Quantitative trait loci for yield and yield components in an Oryza sativa×Oryza rufipogon BC2F2 population evaluated in an upland environment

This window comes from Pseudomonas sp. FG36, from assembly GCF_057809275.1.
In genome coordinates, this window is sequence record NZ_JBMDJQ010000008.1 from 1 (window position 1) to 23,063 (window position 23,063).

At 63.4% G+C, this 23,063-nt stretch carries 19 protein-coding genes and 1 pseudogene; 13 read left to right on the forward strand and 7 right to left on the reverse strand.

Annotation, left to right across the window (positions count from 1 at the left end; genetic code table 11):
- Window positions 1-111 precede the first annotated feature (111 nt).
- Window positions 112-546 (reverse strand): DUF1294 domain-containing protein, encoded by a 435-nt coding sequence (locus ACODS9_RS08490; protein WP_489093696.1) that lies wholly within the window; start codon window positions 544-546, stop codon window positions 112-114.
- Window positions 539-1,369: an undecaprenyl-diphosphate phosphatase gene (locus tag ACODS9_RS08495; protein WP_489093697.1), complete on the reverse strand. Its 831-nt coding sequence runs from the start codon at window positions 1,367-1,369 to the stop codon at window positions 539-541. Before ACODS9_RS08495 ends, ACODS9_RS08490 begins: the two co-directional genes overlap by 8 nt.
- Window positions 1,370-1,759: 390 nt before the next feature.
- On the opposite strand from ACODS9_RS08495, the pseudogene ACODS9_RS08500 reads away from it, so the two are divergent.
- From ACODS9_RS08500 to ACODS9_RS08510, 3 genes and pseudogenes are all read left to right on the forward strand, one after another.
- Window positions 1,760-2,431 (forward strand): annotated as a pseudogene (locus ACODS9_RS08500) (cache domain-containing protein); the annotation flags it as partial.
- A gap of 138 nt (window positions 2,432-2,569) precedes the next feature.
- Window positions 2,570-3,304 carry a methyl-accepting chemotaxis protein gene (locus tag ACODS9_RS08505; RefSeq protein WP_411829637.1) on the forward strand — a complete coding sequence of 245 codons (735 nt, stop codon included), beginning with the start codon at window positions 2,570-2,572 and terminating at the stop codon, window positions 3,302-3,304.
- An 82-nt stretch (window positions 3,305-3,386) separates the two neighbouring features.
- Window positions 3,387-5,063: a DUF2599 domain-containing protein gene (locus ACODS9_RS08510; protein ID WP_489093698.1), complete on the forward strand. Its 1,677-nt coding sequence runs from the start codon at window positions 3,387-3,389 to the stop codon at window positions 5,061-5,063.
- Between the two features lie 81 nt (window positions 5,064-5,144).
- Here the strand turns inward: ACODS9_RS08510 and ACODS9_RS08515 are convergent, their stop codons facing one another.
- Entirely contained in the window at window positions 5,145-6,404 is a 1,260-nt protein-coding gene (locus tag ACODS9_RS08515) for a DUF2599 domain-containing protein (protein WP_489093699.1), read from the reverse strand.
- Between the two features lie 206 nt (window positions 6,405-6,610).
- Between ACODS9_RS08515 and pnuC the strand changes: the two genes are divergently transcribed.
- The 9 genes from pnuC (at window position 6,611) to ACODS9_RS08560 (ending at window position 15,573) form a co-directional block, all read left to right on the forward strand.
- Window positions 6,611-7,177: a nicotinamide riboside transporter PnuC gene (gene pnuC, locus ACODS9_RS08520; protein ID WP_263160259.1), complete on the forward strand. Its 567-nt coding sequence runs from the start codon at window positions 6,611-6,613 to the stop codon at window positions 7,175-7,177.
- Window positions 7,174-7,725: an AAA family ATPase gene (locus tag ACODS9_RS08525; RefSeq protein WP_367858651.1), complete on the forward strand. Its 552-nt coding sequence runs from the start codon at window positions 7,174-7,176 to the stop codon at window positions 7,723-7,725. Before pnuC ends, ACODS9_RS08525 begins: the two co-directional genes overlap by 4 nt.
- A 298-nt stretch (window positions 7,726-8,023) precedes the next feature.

An advanced backcross breeding strategy was used to identify quantitative trait loci (QTLs) associated with eight agronomic traits in a BC2F2 population derived from an interspecific cross between Caiapo, an upland Oryza sativa subsp. japonica rice variety from Brazil, and an accession of Oryza rufipogon from Malaysia. Caiapo is one of the most-widely grown dryland cultivars in Latin America and may be planted as a monoculture or in a multicropping system with pastures. The objectives of this study were: (1) to determine whether trait-enhancing QTLs from O. rufipogon would be detected in 274 BC2F2 families grown under the drought-prone, acid soil conditions to which Caiapo was adapted, (2) to compare the performance with and without pasture competition, and (3) to compare putative QTL-containing regions identified in this study with those previously reported for populations adapted to irrigated, low-land conditions. Based on analyses of 125 SSLP and RFLP markers distributed throughout the genome and using single-point, interval, and composite interval mapping, two putative O. rufipogon derived QTLs were detected for yield, 13 for yield components, four for maturity and six for plant height.We conclude that advanced backcross QTL analysis offers a useful germplasm enhancement strategy for the genetic improvement of cultivars adapted to stress-prone environments. Although the phenotypic performance of the wild germplasm would not suggest its value as a breeding parent, it is noteworthy that 56% of the trait-enhancing QTLs identified in this study were derived from O. rufipogon. This figure is similar to the 51% of favorable QTLs derived from the same parent in crosses with a high-yielding hybrid rice cultivar evaluated under irrigated conditions in a previous study. In conclusion, parallel studies in rice using AB-QTL analysis provide increasing evidence that certain regions of the rice genome are likely to harbor genes of interest for plant improvement in multiple environments.
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